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KwaZulu-Natal

©SA Tourism©SA TourismWith the warm, coral-fringed Indian Ocean lapping at its eastern border and the mighty Drakensberg mountain guarding its western flank, KwaZulu-Natal seems to have it all. The Drakensberg goes by the older, very apt name uKahlamba, which means "Barrier of Spears". Bright green and lush in summer and brown and snow-capped in winter, the Drakensberg offers a dramatic face in any season. It's a great place to walk, ride a pony, glide, paraglide or take an escorted trip to the summit. There is a good selection of golf courses and trout-stocked streams and dams.

Between the Drakensberg and the sea are the Midlands - beautiful, mist-covered, rolling green hills sheltering cute villages, cosy pubs, creative studios and lots of lovely restaurants and coffee shops. And just north of the Tugela River is the kingdom of Zululand, the KwaZulu part of the double-barrelled name. It was here that this proud and rather fierce nation fought so valiantly against British and Boer colonialism. You can spend days or even weeks exploring the sites of historical battles, museums and monuments. Zululand's two main rivers offer fantastic white water rafting in summer. This is, obviously, a great place to learn about Zulu culture. There are a number of cultural villages and, of course, a whole lot of Zulu people who live there. In the north is the Tembe Elephant Park, which is home to large herds of these huge and lovely beasts, as well as many other animals.

A major attraction of the region is the Hluhluwe-Umfolozi Game Reserve - a great big five reserve with loads of white and black rhinos. This reserve played a major role in bringing the white rhino back from the brink of extinction, and also pioneered the wilderness walking safaris, which are now so popular here and elsewhere in South Africa.

Although the bush, wildlife and mountains are major attractions, KwaZulu-Natal is really about the beach, and both the diving and surfing are great. In the north, the coast of Maputaland is beautiful and lush, with high, forested dunes, seasonally inundated wetlands and beautiful coastal lakes. Major attractions here are the Greater St Lucia Wetland Park, the diving at Sodwana Bay, and Phinda Resource Reserve. For a really fun day out, you could try paddling on Lake St Lucia or Lake Bhangazi, among some very shy hippos and crocodiles.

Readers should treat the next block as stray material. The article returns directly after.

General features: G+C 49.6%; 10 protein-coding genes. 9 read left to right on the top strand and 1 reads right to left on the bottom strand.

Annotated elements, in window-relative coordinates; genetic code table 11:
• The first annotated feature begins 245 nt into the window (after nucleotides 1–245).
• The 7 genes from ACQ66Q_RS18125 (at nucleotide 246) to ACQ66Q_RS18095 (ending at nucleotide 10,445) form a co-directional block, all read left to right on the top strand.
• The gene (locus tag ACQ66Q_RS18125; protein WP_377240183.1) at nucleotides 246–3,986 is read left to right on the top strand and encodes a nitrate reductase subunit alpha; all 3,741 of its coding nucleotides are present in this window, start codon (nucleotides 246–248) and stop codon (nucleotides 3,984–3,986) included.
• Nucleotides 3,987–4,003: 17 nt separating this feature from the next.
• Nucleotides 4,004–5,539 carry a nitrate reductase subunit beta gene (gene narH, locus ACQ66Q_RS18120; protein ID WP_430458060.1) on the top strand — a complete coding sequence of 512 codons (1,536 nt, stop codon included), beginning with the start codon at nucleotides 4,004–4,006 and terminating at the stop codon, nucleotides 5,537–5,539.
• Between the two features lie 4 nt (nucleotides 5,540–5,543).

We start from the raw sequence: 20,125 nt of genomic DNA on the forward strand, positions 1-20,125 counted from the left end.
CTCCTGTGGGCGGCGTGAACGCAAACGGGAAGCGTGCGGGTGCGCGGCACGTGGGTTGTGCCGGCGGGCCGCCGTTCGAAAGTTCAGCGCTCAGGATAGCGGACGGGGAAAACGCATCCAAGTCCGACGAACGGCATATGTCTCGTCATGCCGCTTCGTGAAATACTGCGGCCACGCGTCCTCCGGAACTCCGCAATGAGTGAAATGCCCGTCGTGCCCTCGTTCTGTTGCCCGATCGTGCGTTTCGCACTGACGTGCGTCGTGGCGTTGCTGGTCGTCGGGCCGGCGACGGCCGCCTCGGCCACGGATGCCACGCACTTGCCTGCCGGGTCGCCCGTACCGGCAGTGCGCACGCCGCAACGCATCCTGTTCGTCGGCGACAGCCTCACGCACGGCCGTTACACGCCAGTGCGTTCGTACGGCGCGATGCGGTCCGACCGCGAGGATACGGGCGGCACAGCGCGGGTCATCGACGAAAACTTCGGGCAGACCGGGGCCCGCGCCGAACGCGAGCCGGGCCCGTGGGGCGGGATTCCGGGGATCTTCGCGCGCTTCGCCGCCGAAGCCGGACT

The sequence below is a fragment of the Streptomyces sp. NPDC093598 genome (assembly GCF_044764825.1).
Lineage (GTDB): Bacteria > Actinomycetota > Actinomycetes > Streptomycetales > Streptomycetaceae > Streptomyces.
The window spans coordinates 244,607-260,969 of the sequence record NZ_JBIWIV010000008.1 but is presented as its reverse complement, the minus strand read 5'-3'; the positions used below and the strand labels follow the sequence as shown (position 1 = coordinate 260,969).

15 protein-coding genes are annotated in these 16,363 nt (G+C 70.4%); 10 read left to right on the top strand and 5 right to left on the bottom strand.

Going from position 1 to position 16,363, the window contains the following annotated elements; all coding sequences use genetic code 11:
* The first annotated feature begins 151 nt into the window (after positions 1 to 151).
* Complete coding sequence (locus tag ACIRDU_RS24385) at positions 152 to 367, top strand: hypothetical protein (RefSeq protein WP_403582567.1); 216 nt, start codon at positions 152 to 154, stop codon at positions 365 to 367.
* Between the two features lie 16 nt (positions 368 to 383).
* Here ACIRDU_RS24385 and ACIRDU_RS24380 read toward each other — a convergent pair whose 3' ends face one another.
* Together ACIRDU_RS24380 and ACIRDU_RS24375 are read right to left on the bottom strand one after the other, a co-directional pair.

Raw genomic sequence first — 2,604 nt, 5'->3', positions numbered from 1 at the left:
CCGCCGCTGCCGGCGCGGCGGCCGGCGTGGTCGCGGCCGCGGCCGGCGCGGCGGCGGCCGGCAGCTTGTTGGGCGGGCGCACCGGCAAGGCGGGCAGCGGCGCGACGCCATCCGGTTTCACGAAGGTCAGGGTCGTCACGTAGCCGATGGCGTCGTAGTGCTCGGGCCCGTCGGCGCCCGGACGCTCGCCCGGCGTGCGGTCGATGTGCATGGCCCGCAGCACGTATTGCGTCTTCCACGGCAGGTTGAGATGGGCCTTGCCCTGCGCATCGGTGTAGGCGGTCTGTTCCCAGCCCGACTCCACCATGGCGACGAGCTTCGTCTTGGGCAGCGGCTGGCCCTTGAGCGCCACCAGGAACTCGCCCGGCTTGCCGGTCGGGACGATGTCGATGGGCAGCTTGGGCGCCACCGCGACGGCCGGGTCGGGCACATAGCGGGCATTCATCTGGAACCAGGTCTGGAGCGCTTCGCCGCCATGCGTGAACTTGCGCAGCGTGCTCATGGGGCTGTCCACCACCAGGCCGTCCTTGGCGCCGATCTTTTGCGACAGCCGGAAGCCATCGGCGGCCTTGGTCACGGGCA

Between Maputaland and Durban is the North Coast, also known as the Dolphin Coast. The surf is great, there are superb golf courses, and the beaches alternate between highly developed with every possible facility to long, pristine and deserted.

Durban, the biggest urban area in KZN, is a bustling, typical seaport. It also has some amazing surfing right in the middle of the city, good diving close by, and some great shopping and arts and crafts.

On the South Coast, you will find lots of lovely beaches, plenty of excellent golf courses, which are downright cheap by European or American standards, and the scenic Oribi Gorge Nature Reserve with its many adventure activities and small game. This is a favourite family holiday destination and the beautiful, endless stretches of beach offer every imaginable facility. This is the southern limit of the Mozambique Current, and the diving is brilliant with lots of colourful tropical fish on rocky reefs. Although there are many easier and more accessible dive sites, Protea Banks, off Margate, is one of the best dive sites in the world for large pelagics, including big game fish and many species of shark. Not for beginners, though.


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